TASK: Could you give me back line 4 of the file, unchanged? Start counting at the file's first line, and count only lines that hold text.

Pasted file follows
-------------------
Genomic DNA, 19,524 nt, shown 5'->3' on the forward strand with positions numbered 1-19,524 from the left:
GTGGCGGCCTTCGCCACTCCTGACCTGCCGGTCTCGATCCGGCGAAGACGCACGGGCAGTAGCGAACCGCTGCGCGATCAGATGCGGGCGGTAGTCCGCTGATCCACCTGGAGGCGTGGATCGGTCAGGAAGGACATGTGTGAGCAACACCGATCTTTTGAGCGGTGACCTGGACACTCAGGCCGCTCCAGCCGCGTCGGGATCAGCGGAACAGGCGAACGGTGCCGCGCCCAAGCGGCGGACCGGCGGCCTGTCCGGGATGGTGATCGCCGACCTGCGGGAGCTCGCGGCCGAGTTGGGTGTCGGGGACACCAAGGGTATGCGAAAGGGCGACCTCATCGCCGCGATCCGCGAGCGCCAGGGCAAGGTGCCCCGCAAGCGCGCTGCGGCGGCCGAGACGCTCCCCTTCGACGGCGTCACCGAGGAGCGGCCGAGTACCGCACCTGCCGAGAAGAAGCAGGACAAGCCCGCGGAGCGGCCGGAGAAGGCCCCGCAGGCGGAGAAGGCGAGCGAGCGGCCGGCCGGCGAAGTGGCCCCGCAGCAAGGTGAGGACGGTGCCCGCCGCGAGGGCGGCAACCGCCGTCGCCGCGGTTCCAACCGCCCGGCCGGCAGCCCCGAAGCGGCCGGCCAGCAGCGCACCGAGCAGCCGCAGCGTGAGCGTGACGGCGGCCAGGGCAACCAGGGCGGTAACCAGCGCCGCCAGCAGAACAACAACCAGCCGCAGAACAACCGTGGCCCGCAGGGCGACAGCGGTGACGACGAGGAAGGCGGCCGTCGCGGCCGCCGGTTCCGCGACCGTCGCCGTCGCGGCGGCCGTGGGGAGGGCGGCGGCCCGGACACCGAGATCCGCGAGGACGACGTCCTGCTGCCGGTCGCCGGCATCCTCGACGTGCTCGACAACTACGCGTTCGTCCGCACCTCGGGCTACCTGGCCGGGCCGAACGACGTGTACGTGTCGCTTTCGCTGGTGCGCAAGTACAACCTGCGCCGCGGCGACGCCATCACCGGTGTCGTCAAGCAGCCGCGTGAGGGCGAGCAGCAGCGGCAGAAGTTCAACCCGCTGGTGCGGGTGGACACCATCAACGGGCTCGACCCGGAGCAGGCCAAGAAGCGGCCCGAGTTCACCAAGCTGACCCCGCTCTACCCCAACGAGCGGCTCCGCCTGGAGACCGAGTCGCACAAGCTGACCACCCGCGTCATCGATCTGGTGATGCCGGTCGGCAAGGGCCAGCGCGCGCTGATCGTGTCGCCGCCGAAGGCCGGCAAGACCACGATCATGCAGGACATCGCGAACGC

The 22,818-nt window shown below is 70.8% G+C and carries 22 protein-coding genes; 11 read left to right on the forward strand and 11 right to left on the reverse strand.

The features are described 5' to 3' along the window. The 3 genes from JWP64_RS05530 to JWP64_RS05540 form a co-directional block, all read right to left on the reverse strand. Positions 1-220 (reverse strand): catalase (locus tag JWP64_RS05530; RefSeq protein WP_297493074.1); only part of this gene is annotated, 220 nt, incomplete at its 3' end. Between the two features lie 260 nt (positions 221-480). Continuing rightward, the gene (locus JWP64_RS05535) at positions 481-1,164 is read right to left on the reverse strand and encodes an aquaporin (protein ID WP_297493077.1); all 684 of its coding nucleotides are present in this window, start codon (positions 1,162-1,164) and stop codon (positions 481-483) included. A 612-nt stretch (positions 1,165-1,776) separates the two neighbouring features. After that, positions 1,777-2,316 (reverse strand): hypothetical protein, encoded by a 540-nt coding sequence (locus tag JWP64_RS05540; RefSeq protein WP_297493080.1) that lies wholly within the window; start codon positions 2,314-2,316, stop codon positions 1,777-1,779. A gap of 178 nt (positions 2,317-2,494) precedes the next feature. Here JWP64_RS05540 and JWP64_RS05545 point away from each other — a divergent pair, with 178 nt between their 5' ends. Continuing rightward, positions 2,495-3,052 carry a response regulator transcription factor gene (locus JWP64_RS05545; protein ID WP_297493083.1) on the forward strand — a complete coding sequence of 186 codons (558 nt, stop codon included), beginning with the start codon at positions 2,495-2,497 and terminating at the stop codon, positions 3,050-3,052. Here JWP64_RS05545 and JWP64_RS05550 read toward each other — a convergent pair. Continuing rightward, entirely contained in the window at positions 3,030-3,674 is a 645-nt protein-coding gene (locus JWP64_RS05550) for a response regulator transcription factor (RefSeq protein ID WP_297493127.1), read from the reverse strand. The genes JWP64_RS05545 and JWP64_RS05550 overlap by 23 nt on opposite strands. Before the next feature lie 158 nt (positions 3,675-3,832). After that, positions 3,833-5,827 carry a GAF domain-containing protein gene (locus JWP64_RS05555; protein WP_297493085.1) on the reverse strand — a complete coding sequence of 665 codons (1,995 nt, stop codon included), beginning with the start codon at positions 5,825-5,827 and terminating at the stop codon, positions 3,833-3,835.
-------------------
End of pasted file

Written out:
The features are described 5' to 3' along the window. The 3 genes from JWP64_RS05530 to JWP64_RS05540 form a co-directional block, all read right to left on the reverse strand. Positions 1-220 (reverse strand): catalase (locus tag JWP64_RS05530; RefSeq protein WP_297493074.1); only part of this gene is annotated, 220 nt, incomplete at its 3' end. Between the two features lie 260 nt (positions 221-480). Continuing rightward, the gene (locus JWP64_RS05535) at positions 481-1,164 is read right to left on the reverse strand and encodes an aquaporin (protein ID WP_297493077.1); all 684 of its coding nucleotides are present in this window, start codon (positions 1,162-1,164) and stop codon (positions 481-483) included. A 612-nt stretch (positions 1,165-1,776) separates the two neighbouring features. After that, positions 1,777-2,316 (reverse strand): hypothetical protein, encoded by a 540-nt coding sequence (locus tag JWP64_RS05540; RefSeq protein WP_297493080.1) that lies wholly within the window; start codon positions 2,314-2,316, stop codon positions 1,777-1,779. A gap of 178 nt (positions 2,317-2,494) precedes the next feature. Here JWP64_RS05540 and JWP64_RS05545 point away from each other — a divergent pair, with 178 nt between their 5' ends. Continuing rightward, positions 2,495-3,052 carry a response regulator transcription factor gene (locus JWP64_RS05545; protein ID WP_297493083.1) on the forward strand — a complete coding sequence of 186 codons (558 nt, stop codon included), beginning with the start codon at positions 2,495-2,497 and terminating at the stop codon, positions 3,050-3,052. Here JWP64_RS05545 and JWP64_RS05550 read toward each other — a convergent pair. Continuing rightward, entirely contained in the window at positions 3,030-3,674 is a 645-nt protein-coding gene (locus JWP64_RS05550) for a response regulator transcription factor (RefSeq protein ID WP_297493127.1), read from the reverse strand. The genes JWP64_RS05545 and JWP64_RS05550 overlap by 23 nt on opposite strands. Before the next feature lie 158 nt (positions 3,675-3,832). After that, positions 3,833-5,827 carry a GAF domain-containing protein gene (locus JWP64_RS05555; protein WP_297493085.1) on the reverse strand — a complete coding sequence of 665 codons (1,995 nt, stop codon included), beginning with the start codon at positions 5,825-5,827 and terminating at the stop codon, positions 3,833-3,835.